The Communist Party had achieved certain partial successes on the road to the creation of the unity of the working class (realization of united action between the U.G.T. and the C.N.T.); but it did not attain its main goal and primarily because cliques of politicians, reformists and Anarchists firmly entrenched in the apparatus of these two trade union organizations did not concern themselves with the interests of the working class since they did not want to carry the struggle to a victorious conclusion but, on the contrary, were trying to bring about capitulation. The lack of trade union unity weakened the unity of the working class and prevented the proletariat from playing the decisive role in the bourgeois-democratic revolution and in the struggle for national independence.

The most important ally that the Communist Party had to attract to the side of the proletariat was the tremendous mass of the peasantry. From the first day of the bourgeois-democratic revolution, the Party fought for the solution of the agrarian question and, at the same time, for the liquidation thereby of the feudal remnants which were widespread and deeply rooted in the country. In this way, it could establish a firm bond between the working class and the millions of peasants.

Our Party was the only political party in Spain which understood the vital necessity of such an alliance. It was the only party which issued the slogan of the confiscation of landed estates and church lands without compensation, as well as the slogan of the free distribution of this land among the poor peasants and agricultural workers. The Party was able to carry out the solution of this most decisive problem of the bourgeois-democratic revolution in a revolutionary manner only in the course of the war. It based itself on the revolutionary determination of the peasant masses to secure land.

The decree issued by the Communist Minister of Agriculture on October 7, 1936, fundamentally solved the agrarian question in the republican zone free from Franco rule: 4,860,386 hectares together with the inventory which is indispensable for cultivation of the land passed into the hands of the poor peasants and the agricultural workers. In addition, by granting credits and seeds, as well as by means of technical aid, the Ministry of Agriculture gave the most intensive material aid.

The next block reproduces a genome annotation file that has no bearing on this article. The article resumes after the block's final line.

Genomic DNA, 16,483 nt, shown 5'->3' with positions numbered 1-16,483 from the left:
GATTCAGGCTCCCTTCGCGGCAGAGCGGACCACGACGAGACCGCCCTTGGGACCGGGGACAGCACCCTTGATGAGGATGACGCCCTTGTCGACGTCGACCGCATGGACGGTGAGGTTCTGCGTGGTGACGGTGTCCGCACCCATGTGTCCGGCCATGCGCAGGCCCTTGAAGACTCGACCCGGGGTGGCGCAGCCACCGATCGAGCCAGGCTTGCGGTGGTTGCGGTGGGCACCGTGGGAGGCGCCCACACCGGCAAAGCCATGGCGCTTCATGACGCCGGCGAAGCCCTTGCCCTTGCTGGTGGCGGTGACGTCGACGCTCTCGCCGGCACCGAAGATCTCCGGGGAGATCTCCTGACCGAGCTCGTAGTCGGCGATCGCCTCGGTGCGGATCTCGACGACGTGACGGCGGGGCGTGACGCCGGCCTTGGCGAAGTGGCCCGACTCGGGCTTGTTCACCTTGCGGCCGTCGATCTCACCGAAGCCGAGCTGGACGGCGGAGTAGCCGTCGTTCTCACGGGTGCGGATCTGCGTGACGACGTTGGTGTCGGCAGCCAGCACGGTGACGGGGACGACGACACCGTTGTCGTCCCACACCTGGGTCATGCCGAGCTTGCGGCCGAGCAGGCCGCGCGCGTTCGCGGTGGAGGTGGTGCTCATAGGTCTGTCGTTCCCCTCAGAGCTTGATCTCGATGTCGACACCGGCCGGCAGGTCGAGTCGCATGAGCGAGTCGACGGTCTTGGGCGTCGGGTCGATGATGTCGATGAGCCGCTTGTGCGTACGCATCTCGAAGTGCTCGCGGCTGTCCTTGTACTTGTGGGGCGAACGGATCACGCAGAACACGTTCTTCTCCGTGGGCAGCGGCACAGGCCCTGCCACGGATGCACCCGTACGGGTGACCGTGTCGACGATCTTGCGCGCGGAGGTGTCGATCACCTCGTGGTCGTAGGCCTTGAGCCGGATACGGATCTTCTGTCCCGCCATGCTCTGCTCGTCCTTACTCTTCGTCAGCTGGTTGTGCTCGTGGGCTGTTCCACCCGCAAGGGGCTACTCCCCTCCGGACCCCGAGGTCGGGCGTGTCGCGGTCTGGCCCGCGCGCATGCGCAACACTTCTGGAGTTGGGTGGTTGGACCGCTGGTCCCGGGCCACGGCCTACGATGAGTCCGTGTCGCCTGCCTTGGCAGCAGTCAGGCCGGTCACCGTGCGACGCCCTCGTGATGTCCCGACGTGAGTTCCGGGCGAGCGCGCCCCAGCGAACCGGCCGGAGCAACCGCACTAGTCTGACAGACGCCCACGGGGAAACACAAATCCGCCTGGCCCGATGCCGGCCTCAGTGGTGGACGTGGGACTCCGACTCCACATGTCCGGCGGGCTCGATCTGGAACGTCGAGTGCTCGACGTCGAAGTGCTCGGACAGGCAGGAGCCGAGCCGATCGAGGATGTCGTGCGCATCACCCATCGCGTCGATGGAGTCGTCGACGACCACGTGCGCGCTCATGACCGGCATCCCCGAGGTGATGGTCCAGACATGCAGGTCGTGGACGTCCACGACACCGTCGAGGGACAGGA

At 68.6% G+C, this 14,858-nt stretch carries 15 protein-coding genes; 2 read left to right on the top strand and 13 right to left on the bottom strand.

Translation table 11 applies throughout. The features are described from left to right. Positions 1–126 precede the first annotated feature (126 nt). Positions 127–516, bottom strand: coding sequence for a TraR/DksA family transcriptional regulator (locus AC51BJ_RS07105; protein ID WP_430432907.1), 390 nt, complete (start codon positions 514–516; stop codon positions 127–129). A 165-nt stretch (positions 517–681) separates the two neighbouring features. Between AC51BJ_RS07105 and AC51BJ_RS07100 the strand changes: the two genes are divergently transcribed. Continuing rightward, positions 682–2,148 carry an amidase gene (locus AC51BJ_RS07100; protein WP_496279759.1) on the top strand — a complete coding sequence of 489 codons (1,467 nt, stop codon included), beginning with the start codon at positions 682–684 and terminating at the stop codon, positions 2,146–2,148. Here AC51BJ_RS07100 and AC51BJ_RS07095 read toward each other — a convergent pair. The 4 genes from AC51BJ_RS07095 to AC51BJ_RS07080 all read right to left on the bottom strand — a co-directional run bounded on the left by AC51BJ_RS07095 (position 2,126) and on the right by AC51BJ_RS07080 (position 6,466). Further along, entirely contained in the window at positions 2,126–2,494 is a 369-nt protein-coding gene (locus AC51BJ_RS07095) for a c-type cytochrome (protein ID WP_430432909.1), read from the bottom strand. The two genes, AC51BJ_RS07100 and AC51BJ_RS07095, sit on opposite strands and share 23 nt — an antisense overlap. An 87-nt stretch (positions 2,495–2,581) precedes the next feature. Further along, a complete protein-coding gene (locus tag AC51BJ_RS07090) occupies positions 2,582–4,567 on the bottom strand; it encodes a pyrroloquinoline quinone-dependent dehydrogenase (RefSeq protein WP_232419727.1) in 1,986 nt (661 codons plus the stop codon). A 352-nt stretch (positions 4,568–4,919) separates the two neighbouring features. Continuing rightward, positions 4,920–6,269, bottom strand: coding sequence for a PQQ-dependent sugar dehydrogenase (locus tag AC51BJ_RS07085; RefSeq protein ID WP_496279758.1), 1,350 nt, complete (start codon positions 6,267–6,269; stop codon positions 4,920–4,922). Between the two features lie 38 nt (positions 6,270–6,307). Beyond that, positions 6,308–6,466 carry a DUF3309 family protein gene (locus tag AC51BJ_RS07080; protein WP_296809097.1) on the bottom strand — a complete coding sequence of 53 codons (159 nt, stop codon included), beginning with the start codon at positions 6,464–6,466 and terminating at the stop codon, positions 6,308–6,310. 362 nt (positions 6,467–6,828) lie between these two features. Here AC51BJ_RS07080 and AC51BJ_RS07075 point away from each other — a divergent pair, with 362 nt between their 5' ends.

The Communist Party, striving for a close alliance with the peasants, took into account that the overwhelming majority of the peasants were not yet ready to cultivate the land collectively. It was therefore necessary to wage a stubborn and bitter struggle against the Anarchists as well as against the anarchistic Socialists who propagated the adventurist policy of the forcible collectivization and syndicalization of the land. Thanks to this consistent policy and the practical work of the Communist Party, these enemies of the peasantry who had done so much damage to the cause at the beginning of the war were unable to achieve their goal. The alliance of the working class and the peasantry was strengthened and assured.

By assuring this alliance with the peasant masses, however, the problem of allies was not yet fully solved. It was also necessary to draw in the sections of the lower middle class in the cities as well as those sections of the bourgeoisie which, for one reason or another, were interested in the struggle for the national independence of Spain. The People's Front policy as well as the endeavor of the Communist Party to broaden the social base of the People's Front with the object of transforming the People's Front into a national front was determined by the necessity of establishing a broad fighting front of the entire people under the leadership of the working class.

Since our Party went directly to the masses of people and to the soldiers and explained to them its own position which differed from that of the other parties and organizations in the People's Front, our Party was quite successful in reaching its goal. In this way, it gained influence among other parties and organizations and was able to induce their leaders to take the road pointed out by the Communists and desired by the masses.